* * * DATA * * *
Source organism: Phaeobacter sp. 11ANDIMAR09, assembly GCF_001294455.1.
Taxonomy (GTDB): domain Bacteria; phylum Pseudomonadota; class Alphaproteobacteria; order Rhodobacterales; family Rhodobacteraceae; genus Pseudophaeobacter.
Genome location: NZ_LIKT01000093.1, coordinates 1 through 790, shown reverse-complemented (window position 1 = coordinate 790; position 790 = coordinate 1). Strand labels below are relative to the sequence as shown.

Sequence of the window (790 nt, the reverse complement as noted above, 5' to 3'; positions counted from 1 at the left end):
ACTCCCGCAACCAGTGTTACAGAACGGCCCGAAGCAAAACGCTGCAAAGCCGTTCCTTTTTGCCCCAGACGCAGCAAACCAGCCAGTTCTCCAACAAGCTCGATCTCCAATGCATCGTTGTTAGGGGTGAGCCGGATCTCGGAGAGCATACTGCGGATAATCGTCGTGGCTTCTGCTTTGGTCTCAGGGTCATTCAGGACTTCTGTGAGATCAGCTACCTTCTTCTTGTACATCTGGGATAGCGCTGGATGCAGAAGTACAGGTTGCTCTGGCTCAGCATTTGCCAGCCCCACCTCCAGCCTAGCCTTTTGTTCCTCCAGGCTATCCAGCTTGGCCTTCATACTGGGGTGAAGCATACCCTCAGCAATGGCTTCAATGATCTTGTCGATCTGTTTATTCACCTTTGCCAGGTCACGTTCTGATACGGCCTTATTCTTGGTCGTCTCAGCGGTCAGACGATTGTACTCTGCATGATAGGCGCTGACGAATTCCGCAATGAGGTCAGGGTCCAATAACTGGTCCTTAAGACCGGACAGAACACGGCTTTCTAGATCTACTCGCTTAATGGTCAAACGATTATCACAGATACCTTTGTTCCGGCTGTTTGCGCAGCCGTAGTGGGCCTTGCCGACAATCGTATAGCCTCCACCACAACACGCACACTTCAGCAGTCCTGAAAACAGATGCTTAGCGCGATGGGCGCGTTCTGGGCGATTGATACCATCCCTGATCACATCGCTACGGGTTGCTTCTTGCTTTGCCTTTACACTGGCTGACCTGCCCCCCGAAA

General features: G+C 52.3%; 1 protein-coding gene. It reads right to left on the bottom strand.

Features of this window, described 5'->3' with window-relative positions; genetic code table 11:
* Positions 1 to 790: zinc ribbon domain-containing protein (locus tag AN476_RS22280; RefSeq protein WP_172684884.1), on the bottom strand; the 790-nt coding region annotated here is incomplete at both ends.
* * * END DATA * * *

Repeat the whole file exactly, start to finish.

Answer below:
Source organism: Phaeobacter sp. 11ANDIMAR09, assembly GCF_001294455.1.
Taxonomy (GTDB): domain Bacteria; phylum Pseudomonadota; class Alphaproteobacteria; order Rhodobacterales; family Rhodobacteraceae; genus Pseudophaeobacter.
Genome location: NZ_LIKT01000093.1, coordinates 1 through 790, shown reverse-complemented (window position 1 = coordinate 790; position 790 = coordinate 1). Strand labels below are relative to the sequence as shown.

Sequence of the window (790 nt, the reverse complement as noted above, 5' to 3'; positions counted from 1 at the left end):
ACTCCCGCAACCAGTGTTACAGAACGGCCCGAAGCAAAACGCTGCAAAGCCGTTCCTTTTTGCCCCAGACGCAGCAAACCAGCCAGTTCTCCAACAAGCTCGATCTCCAATGCATCGTTGTTAGGGGTGAGCCGGATCTCGGAGAGCATACTGCGGATAATCGTCGTGGCTTCTGCTTTGGTCTCAGGGTCATTCAGGACTTCTGTGAGATCAGCTACCTTCTTCTTGTACATCTGGGATAGCGCTGGATGCAGAAGTACAGGTTGCTCTGGCTCAGCATTTGCCAGCCCCACCTCCAGCCTAGCCTTTTGTTCCTCCAGGCTATCCAGCTTGGCCTTCATACTGGGGTGAAGCATACCCTCAGCAATGGCTTCAATGATCTTGTCGATCTGTTTATTCACCTTTGCCAGGTCACGTTCTGATACGGCCTTATTCTTGGTCGTCTCAGCGGTCAGACGATTGTACTCTGCATGATAGGCGCTGACGAATTCCGCAATGAGGTCAGGGTCCAATAACTGGTCCTTAAGACCGGACAGAACACGGCTTTCTAGATCTACTCGCTTAATGGTCAAACGATTATCACAGATACCTTTGTTCCGGCTGTTTGCGCAGCCGTAGTGGGCCTTGCCGACAATCGTATAGCCTCCACCACAACACGCACACTTCAGCAGTCCTGAAAACAGATGCTTAGCGCGATGGGCGCGTTCTGGGCGATTGATACCATCCCTGATCACATCGCTACGGGTTGCTTCTTGCTTTGCCTTTACACTGGCTGACCTGCCCCCCGAAA

General features: G+C 52.3%; 1 protein-coding gene. It reads right to left on the bottom strand.

Features of this window, described 5'->3' with window-relative positions; genetic code table 11:
* Positions 1 to 790: zinc ribbon domain-containing protein (locus tag AN476_RS22280; RefSeq protein WP_172684884.1), on the bottom strand; the 790-nt coding region annotated here is incomplete at both ends.